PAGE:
deals with the psychological effects of crime. Her debut novel The Taste of Ash was published in 2015.
To read a review of A Taste of AshClick on the title twitter:
Published by Corsair, 6 July
2017. ISBN: 978-1-4721-5243-5
In the city of York, a young gentleman, Fletcher
Rigge, is rescued from Debtors prison by a gentleman who has offered to pay his
debts if he will solve a murder. We are in the Georgian world of 1799 in
a very snowy York. The novel is an epistolary one - the letters and
depositions contain conversations and thoughts which move the story forwards
very well. The characters and their quirks of behaviour make for a
Rigge attempts to trace the people whose shades the murdered man had produced
in the several days before his death. The term shade describes what is
more commonly referred to as a silhouette, black on white paper usually.
The victim was a talented man and he was stabbed with the scissors he used for
employer is the son of the artist, captain Robin Harvey, who lives in a
tumbledown house with a manservant and a lady called Esther - a very irregular
household. The victim had his own house, run by his sister, Susan.
The layers of confusion, accidental or deliberate, proliferate as the book
proceeds. Who can be trusted? Will Rigge identify the murderer or
is the point of the story elsewhere? In such a cleverly written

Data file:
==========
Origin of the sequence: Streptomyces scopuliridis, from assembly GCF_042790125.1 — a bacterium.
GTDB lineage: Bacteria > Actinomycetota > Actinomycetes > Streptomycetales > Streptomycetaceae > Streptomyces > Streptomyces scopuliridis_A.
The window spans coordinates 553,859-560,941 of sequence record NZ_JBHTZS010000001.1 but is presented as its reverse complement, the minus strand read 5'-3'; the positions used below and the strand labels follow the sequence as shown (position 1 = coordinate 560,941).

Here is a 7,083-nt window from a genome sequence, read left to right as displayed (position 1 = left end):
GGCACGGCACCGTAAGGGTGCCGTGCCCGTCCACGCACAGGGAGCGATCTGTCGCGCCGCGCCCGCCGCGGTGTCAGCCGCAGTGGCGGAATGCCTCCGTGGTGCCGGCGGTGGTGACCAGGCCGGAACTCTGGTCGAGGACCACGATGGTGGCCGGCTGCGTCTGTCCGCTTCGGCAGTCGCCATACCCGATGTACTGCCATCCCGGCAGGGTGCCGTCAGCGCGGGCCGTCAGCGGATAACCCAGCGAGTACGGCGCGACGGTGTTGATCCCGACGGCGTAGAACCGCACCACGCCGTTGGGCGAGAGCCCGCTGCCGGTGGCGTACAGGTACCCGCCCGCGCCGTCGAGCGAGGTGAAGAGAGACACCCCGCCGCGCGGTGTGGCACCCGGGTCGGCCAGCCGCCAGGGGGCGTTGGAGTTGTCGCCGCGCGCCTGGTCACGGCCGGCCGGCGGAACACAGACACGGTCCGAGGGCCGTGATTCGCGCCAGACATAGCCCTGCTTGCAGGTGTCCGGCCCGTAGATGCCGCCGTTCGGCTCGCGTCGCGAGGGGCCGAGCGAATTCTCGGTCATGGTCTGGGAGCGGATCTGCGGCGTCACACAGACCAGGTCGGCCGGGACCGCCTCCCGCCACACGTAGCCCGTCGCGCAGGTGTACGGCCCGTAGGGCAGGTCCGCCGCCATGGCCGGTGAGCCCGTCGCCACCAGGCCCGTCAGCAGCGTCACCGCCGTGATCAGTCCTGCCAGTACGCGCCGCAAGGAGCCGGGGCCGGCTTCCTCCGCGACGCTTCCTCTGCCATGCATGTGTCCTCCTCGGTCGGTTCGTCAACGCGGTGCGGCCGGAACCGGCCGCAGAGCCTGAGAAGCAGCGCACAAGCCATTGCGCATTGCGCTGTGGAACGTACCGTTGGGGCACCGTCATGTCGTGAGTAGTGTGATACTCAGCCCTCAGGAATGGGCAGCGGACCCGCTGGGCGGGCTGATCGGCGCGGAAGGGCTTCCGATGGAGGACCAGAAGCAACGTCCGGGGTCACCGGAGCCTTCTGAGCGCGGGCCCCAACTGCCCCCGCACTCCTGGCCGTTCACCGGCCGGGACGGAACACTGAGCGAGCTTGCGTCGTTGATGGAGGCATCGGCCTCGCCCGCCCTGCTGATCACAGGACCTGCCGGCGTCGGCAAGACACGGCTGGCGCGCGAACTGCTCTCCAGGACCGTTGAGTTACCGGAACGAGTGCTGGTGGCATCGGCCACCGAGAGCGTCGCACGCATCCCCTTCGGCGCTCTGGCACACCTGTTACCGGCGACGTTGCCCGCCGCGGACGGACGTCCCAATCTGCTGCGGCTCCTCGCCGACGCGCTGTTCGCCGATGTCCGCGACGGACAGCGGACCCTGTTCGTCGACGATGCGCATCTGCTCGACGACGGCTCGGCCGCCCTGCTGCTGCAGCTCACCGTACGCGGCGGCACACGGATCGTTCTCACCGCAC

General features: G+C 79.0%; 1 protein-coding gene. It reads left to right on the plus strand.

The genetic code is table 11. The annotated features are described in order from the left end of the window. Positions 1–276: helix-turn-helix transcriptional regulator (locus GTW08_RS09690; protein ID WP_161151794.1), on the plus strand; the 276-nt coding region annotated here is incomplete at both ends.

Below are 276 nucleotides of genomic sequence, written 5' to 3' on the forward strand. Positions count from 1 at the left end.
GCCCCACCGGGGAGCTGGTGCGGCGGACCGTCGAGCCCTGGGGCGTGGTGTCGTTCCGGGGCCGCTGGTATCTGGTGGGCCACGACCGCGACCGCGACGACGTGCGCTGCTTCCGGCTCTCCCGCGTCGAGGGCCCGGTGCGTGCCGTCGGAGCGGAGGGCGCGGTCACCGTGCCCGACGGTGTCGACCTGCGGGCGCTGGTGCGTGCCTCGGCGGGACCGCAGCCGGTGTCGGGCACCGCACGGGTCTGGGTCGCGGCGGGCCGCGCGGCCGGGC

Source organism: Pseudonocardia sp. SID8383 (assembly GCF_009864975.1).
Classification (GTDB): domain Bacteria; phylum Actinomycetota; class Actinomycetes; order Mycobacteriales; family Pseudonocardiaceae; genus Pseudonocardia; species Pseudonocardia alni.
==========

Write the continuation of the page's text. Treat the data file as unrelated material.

book you don't know whose story to trust.
background of the debtors’ prison in wintery York is perfectly delineated as is
the process of doing a shade or silhouette.
Reviewer: Jennifer S. Palmer
Andrew Martingrew up in Yorkshire.
After qualifying as a barrister, he won The Spectator Young Writer of the Year
Award, 1988. Since, he has written for The Guardian, the Daily and Sunday
Telegraph, the Independent and Granta, among many other publications. His
columns have appeared in the Independent on Sunday and the New Statesman. His
Jim Stringer novels – railway thrillers – have been published by Faber and
Faber since 2002.
PalmerThroughout my reading life crime fiction
has been a constant interest; I really enjoyed my 15 years as an expatriate in
the Far East, the Netherlands & the USA but occasionally the solace of
closing my door to the outside world and sitting reading was highly
therapeutic. I now lecture to adults on historical topics including Famous
by Orenda Books, 15 March 2017. ISBN: 978-1910633663 (PB)
Author Matt Johnson was in the military and then
became an officer serving with the Metropolitan Polices force. These
experiences have provided him with the absolutely authentic material which he
uses to such good and gripping effect in Deadly
a group of officers from varying departments as they attempt of flush out the
ruthless family of criminals running a sex-slave industry trafficking gullible
girls from Romania into England and keeping them in the utmost squalor.